Or perhaps you just don't understand multitasking operating systems?
 
OP
T

Tell

Member
Will have a look... I'd have you know that my first degree was in Mathematics and Computer Science - 1/3 computer science in the days of PDP 8s and PDPs 11 and ICL 1904s and IBM370s... punch tape and cards...

Now I'm sure there is something wrong with the documentation of the Wiki in the audio section and what this is all really about:

>>
Extract Audio

Web-If MAIN >> BROWSE MEDIA FILES >> (Select Single File) >> OPT+ >> Extract Audio
This function will produce an MP3 file containing the stereo audio track contained in a standard Def. Video file (or radio recording), The following conditions must be met :-
  • The file must be decrypted (Displays a DEC against it)
  • ffmpeg package must be installed
  • Standard Def. recording only (Hi-Def 2 Ch or 6 Ch sound won't be decoded)
  • The extracted MP3 file is an MP2 Layer 7 file (also called MP2 Audio), not the more common MP2 Layer 3, transcoding to layer 3 is not carried out due to amount of CPU usage required
<<

If we read MP2 Layer 7 to be shorthand for MPEG2 Layer 7 then that's AAC but that's only used for the HD transmissions. So that last bullet point is problematic. It also says it won't do AAC in any case. That last bullet point is wrong I would suggest it means Layer 2 ?.

Whilst the Denon site has this to say about it's equipment which will be what the hardware I was trying to play it on had problems:

>>
The AVR-5805/4806 is compatible with “MPEG-1 Audio Layer-
3” MP3 files (with sampling frequencies of 32, 44.1 or 48 kHz).
It is not compatible with “MPEG-2 Audio Layer-3”, “MPEG-2.5
Audio Layer-3”, “MP1” or “MP2” files
<<

I reckon we are talking about the source being MPEG-2 Audio Layer-3 and the software produces MPEG-2 Audio Layer-3 and calls it MP3 ?.

WINAMP sees it as:

>>
Payload Size: 116537934 bytes
Header found at: 1458 bytes
Length: 4855 seconds
MPEG-1 layer 2
192 kbps (VBR), 202323 frames
48000 Hz Joint Stereo

CRC: Yes, Copyrighted: Yes
Original: Yes, Emphasis: None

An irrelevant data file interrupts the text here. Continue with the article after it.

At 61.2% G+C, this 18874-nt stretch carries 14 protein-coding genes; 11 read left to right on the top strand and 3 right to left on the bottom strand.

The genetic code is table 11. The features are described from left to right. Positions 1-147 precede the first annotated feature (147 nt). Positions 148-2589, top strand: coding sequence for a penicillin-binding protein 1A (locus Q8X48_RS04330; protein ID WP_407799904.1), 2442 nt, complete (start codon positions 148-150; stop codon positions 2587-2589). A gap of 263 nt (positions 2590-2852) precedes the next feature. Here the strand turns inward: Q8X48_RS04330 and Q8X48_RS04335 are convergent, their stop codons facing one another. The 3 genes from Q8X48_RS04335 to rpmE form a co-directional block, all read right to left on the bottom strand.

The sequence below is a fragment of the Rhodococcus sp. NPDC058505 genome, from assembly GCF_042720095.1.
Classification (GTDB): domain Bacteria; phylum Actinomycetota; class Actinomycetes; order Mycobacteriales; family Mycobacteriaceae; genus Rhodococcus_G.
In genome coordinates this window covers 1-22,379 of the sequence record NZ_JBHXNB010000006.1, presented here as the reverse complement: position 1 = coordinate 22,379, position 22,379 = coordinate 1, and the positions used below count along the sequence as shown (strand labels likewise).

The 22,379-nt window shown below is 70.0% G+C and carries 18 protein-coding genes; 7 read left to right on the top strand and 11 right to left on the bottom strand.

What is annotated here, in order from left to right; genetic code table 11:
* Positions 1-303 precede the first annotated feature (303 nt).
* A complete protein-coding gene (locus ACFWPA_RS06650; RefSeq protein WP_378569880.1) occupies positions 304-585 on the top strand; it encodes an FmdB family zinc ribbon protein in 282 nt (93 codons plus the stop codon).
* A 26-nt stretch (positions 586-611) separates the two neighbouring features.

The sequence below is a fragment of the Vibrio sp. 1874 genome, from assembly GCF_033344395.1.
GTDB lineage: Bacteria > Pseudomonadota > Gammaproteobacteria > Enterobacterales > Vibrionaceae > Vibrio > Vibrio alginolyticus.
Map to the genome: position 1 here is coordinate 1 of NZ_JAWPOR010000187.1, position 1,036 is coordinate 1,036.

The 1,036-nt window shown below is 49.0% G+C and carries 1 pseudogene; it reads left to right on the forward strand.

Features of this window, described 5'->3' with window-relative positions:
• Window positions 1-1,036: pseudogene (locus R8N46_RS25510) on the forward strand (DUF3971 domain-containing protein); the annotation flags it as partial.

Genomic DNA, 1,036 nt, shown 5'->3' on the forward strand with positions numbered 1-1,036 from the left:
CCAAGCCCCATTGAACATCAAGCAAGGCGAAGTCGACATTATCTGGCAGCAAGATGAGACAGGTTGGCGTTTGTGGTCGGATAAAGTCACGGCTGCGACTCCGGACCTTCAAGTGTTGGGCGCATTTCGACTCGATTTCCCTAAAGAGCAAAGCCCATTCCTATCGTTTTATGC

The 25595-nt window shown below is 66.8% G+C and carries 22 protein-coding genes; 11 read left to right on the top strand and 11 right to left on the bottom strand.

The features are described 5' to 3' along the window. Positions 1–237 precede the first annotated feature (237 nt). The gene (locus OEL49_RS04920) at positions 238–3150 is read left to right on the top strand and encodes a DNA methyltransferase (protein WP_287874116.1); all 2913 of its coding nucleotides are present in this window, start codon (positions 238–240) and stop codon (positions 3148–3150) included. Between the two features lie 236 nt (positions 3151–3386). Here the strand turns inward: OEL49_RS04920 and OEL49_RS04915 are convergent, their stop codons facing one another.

<<

So we need a layer 3 out of it.

Is this the case where the software is using the internal chip set to quickly produce the MPEG-1 Layer 2, but but doesn't produce the Layer 3 /MP3.

So we are led to believe that some MP3 player play MPEG-1 Layer 2 ?... so what that menu option produces isn't MP3 as it suggests but a codec that some players may be able to play.

http://en.wikipedia.org/wiki/MPEG-1_Audio_Layer_II
 

rpb424

Active Member
Correct, it's 'mp3' in the sense that some mp3 players will be happy with it, but not all. In reality it's mp2. There's really no feasible way of producing anything more compatible within a reasonable timescale due to lack of system resources.
 

Ezra Pound

Well-Known Member
Tell : Extract Audio . . .
I take your point that output file is not the more commonly used MP3 (Layer 3) configuration, however these files are accepted as MP3 and can be played by some MP3 players. It would be better if the output file was layer 3 but that would require conversion of the extracted MPEG-2 audio and this was deemed not possible due to lack of CPU free time.
I have re-worded the WiKi page as follows :-

"The extracted MP3 file is in a format sometimes called MPEG-2 audio, not the more common Layer 3 audio, although some MP3 players will accept this format, a greater number of MP3 players require the layer 3 format, transcoding to layer 3 is not carried out on the Humax due to amount of CPU usage required"